With only half of her team returning from last season — and just a few players used to regularly playing at the college level — Maryland softball coach Julie Wright knew her young squad would take time to adjust to the pace of Division I play.

What she didn’t know was that the Terps would begin the season 6-4 — the program’s best start since 2015.

After the Terps went 2-3 during their opening weekend at the Trojan Classic, Wright had a few key adjustments she wanted her team to make going forward: to walk fewer hitters, avoid stranding runners on base and prevent giving up “big innings.”

And, barring a 12-4 loss to Houston on Saturday, the inexperienced Terps have heeded Wright’s orders and put in extra work to build team cohesiveness — culminating in a 4-1 record in the Houston Classic, including decisive wins over Louisiana-Monroe and Nevada.

“I think they are open to being coached and to learning,” Wright said. “They have great team chemistry and they work well together.”

[Read more: After limited action in 3 seasons, Sami Main is now a leader for Maryland softball]

The Terps were pummeled for 10 runs each in losses to Alabama and Troy on Feb. 9. But in four out of their five games in the Houston Classic, they gave up three runs or less.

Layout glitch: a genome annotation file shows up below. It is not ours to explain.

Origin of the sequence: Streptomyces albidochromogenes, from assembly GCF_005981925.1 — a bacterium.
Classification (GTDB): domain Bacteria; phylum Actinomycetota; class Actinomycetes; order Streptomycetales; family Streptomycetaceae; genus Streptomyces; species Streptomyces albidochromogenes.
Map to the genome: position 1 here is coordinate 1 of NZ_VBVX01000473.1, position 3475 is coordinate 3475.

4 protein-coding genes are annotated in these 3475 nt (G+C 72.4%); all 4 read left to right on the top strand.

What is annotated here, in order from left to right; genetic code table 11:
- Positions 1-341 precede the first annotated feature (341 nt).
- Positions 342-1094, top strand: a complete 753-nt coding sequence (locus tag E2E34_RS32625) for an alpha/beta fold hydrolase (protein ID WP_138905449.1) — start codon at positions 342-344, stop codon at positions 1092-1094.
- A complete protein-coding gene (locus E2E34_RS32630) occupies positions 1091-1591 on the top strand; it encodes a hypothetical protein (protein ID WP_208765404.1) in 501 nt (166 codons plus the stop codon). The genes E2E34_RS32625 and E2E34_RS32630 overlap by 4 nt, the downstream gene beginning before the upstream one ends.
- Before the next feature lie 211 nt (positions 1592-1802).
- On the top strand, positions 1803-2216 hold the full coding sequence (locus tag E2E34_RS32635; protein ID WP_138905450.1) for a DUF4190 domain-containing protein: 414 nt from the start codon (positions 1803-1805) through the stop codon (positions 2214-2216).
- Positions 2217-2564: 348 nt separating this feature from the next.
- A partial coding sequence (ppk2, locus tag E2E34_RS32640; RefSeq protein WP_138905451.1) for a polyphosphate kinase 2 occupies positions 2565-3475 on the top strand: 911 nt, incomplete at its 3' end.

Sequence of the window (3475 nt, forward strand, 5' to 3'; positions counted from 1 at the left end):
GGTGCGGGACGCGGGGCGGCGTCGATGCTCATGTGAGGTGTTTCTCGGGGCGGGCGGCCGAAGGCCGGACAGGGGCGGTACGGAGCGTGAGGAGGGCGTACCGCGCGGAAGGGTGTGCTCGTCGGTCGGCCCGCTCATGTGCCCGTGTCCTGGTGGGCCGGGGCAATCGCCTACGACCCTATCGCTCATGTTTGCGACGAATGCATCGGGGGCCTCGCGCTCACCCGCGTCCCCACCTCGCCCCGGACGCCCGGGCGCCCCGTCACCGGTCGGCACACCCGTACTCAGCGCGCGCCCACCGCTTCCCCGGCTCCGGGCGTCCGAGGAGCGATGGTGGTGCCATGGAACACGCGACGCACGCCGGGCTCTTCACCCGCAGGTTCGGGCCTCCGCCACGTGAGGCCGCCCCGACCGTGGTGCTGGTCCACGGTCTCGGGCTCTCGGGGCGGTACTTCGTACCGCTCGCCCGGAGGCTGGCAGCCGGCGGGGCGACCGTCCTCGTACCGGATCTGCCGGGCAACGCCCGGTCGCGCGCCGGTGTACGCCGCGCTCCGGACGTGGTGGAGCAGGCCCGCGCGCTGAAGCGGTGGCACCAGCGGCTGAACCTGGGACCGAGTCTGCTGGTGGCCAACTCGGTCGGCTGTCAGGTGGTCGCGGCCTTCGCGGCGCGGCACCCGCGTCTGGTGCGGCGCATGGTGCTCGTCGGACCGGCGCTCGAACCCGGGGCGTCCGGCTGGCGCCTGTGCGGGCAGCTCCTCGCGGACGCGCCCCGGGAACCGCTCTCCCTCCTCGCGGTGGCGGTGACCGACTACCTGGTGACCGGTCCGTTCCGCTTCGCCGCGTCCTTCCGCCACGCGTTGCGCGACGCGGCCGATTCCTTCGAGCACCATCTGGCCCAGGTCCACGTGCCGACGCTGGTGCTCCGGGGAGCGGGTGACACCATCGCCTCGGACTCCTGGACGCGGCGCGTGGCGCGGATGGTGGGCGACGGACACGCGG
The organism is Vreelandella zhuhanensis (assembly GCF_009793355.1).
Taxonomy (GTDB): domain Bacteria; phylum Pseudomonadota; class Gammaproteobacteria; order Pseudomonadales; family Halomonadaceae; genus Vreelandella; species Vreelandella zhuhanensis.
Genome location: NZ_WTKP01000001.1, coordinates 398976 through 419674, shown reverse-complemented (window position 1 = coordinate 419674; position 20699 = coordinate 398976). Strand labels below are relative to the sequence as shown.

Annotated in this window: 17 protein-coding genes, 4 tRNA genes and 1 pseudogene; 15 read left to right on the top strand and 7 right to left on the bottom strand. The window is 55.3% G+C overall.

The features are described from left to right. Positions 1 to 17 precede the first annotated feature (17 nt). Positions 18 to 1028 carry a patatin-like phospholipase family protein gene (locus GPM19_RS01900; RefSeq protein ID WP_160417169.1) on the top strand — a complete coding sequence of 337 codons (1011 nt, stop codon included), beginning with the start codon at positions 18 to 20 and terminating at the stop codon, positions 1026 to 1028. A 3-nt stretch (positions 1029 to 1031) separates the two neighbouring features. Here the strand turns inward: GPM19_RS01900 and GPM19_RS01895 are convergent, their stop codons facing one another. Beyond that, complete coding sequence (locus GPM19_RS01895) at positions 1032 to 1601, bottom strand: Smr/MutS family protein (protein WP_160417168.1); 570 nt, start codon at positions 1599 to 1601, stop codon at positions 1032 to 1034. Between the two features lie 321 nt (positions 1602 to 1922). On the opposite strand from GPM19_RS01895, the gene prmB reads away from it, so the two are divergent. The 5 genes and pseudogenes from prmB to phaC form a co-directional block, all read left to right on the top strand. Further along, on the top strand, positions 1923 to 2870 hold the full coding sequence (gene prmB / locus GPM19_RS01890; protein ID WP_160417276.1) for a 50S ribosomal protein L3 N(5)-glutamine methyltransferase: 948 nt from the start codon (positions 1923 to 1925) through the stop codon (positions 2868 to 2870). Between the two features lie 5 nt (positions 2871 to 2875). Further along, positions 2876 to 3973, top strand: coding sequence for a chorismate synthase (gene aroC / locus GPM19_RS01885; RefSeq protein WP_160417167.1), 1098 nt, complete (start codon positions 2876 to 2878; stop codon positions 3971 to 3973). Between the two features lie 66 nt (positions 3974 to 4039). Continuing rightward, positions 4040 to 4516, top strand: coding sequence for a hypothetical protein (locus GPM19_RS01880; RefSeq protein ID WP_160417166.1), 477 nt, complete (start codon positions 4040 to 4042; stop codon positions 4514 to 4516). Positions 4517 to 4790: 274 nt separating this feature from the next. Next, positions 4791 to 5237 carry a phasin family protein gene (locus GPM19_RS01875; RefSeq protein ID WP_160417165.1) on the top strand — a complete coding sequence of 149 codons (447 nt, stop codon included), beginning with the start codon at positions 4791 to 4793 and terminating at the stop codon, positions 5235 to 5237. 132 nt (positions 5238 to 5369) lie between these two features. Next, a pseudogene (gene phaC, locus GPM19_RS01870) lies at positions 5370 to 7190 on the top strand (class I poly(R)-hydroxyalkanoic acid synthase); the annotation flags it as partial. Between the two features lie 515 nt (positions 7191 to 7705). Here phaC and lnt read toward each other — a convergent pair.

Wright was pleased with the progress her pitchers made, especially senior Sami Main’s five-inning shutout against Louisiana-Monroe.

“They are on board with how we are preparing and what we’re doing in practice, and you’re seeing it translate into the game,” Wright said.

[Read more: Maryland softball closes Houston Classic tournament with 6-3 win over Nevada]

Another focus of practice that Wright saw improvement in was her hitters taking advantage of runners on base. The Terps managed just 13 runs in their first five games, but were able to flip the script in Houston.

Infielder Anna Kufta had seven of Maryland’s 24 RBIs on the weekend, while freshman infielder Taylor Okada broke out with four RBIs herself — three against Louisiana-Monroe — and went 10-for-18. The freshman was an integral part of setting up hitters like Kufta and infielder Sammie Stefan in big moments for Maryland down the stretch.

While Okada feels that the pitching staff and a decrease in errors on defense were key to Maryland’s success this past weekend, it was team chemistry that gave the Terps an edge.

“I think we definitely worked from the past weekend about communicating and being more of a team on the field,” Okada said. “We’re playing on our game and focusing on what we can do to win games.”

The bond on and off the field that the Terps have built may seem odd considering all the new faces this season. But Wright said that even before the season started, the players made it a priority to connect.

As a result, Maryland appears to have shaken off the early-season rust faster than anticipated.

“We have definitely a mix of personalities that I think feed well off each other,” Main said. “We also all have a strong will to compete … and a belief that we will win.”